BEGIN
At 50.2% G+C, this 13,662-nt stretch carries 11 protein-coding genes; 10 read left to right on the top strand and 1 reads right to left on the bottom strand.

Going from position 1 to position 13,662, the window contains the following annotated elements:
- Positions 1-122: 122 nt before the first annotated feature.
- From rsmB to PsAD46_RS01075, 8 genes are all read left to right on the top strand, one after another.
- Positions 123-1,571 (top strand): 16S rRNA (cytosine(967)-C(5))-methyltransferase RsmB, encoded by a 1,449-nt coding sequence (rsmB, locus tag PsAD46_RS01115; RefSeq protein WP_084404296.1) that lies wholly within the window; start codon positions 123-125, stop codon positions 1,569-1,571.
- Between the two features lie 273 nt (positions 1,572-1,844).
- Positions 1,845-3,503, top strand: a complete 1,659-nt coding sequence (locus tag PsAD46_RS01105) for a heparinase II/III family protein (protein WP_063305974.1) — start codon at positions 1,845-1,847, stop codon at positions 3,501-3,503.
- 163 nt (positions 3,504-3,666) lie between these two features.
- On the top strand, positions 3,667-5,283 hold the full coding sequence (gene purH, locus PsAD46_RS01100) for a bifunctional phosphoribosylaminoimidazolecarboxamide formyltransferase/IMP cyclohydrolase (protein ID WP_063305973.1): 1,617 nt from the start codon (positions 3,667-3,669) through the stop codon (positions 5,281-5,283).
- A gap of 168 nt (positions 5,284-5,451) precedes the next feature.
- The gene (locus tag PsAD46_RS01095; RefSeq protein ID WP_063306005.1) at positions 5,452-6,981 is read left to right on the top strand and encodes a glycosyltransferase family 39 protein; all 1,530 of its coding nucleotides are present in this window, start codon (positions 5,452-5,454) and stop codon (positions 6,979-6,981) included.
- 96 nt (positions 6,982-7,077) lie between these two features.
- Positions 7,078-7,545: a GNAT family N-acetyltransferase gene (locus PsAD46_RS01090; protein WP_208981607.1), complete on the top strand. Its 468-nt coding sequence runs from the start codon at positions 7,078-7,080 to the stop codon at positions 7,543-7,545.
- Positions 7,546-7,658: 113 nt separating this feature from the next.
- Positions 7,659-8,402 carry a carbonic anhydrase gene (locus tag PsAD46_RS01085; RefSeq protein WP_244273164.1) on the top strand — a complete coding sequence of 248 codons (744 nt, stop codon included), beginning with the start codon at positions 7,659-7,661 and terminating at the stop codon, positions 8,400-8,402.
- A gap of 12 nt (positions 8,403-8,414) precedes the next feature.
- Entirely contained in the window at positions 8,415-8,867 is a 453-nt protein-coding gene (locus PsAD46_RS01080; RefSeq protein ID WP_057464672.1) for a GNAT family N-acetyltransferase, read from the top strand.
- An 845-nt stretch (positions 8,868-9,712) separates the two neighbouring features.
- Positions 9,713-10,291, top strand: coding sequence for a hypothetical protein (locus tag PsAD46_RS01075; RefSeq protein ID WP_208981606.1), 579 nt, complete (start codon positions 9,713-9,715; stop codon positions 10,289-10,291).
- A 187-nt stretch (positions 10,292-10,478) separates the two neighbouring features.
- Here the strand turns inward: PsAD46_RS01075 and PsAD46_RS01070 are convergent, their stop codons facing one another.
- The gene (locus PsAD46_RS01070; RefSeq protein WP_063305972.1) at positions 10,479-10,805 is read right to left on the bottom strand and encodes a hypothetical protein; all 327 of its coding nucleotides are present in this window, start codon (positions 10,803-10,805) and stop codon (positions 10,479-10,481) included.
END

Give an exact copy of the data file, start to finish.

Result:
At 50.2% G+C, this 13,662-nt stretch carries 11 protein-coding genes; 10 read left to right on the top strand and 1 reads right to left on the bottom strand.

Going from position 1 to position 13,662, the window contains the following annotated elements:
- Positions 1-122: 122 nt before the first annotated feature.
- From rsmB to PsAD46_RS01075, 8 genes are all read left to right on the top strand, one after another.
- Positions 123-1,571 (top strand): 16S rRNA (cytosine(967)-C(5))-methyltransferase RsmB, encoded by a 1,449-nt coding sequence (rsmB, locus tag PsAD46_RS01115; RefSeq protein WP_084404296.1) that lies wholly within the window; start codon positions 123-125, stop codon positions 1,569-1,571.
- Between the two features lie 273 nt (positions 1,572-1,844).
- Positions 1,845-3,503, top strand: a complete 1,659-nt coding sequence (locus tag PsAD46_RS01105) for a heparinase II/III family protein (protein WP_063305974.1) — start codon at positions 1,845-1,847, stop codon at positions 3,501-3,503.
- 163 nt (positions 3,504-3,666) lie between these two features.
- On the top strand, positions 3,667-5,283 hold the full coding sequence (gene purH, locus PsAD46_RS01100) for a bifunctional phosphoribosylaminoimidazolecarboxamide formyltransferase/IMP cyclohydrolase (protein ID WP_063305973.1): 1,617 nt from the start codon (positions 3,667-3,669) through the stop codon (positions 5,281-5,283).
- A gap of 168 nt (positions 5,284-5,451) precedes the next feature.
- The gene (locus tag PsAD46_RS01095; RefSeq protein ID WP_063306005.1) at positions 5,452-6,981 is read left to right on the top strand and encodes a glycosyltransferase family 39 protein; all 1,530 of its coding nucleotides are present in this window, start codon (positions 5,452-5,454) and stop codon (positions 6,979-6,981) included.
- 96 nt (positions 6,982-7,077) lie between these two features.
- Positions 7,078-7,545: a GNAT family N-acetyltransferase gene (locus PsAD46_RS01090; protein WP_208981607.1), complete on the top strand. Its 468-nt coding sequence runs from the start codon at positions 7,078-7,080 to the stop codon at positions 7,543-7,545.
- Positions 7,546-7,658: 113 nt separating this feature from the next.
- Positions 7,659-8,402 carry a carbonic anhydrase gene (locus tag PsAD46_RS01085; RefSeq protein WP_244273164.1) on the top strand — a complete coding sequence of 248 codons (744 nt, stop codon included), beginning with the start codon at positions 7,659-7,661 and terminating at the stop codon, positions 8,400-8,402.
- A gap of 12 nt (positions 8,403-8,414) precedes the next feature.
- Entirely contained in the window at positions 8,415-8,867 is a 453-nt protein-coding gene (locus PsAD46_RS01080; RefSeq protein ID WP_057464672.1) for a GNAT family N-acetyltransferase, read from the top strand.
- An 845-nt stretch (positions 8,868-9,712) separates the two neighbouring features.
- Positions 9,713-10,291, top strand: coding sequence for a hypothetical protein (locus tag PsAD46_RS01075; RefSeq protein ID WP_208981606.1), 579 nt, complete (start codon positions 9,713-9,715; stop codon positions 10,289-10,291).
- A 187-nt stretch (positions 10,292-10,478) separates the two neighbouring features.
- Here the strand turns inward: PsAD46_RS01075 and PsAD46_RS01070 are convergent, their stop codons facing one another.
- The gene (locus PsAD46_RS01070; RefSeq protein WP_063305972.1) at positions 10,479-10,805 is read right to left on the bottom strand and encodes a hypothetical protein; all 327 of its coding nucleotides are present in this window, start codon (positions 10,803-10,805) and stop codon (positions 10,479-10,481) included.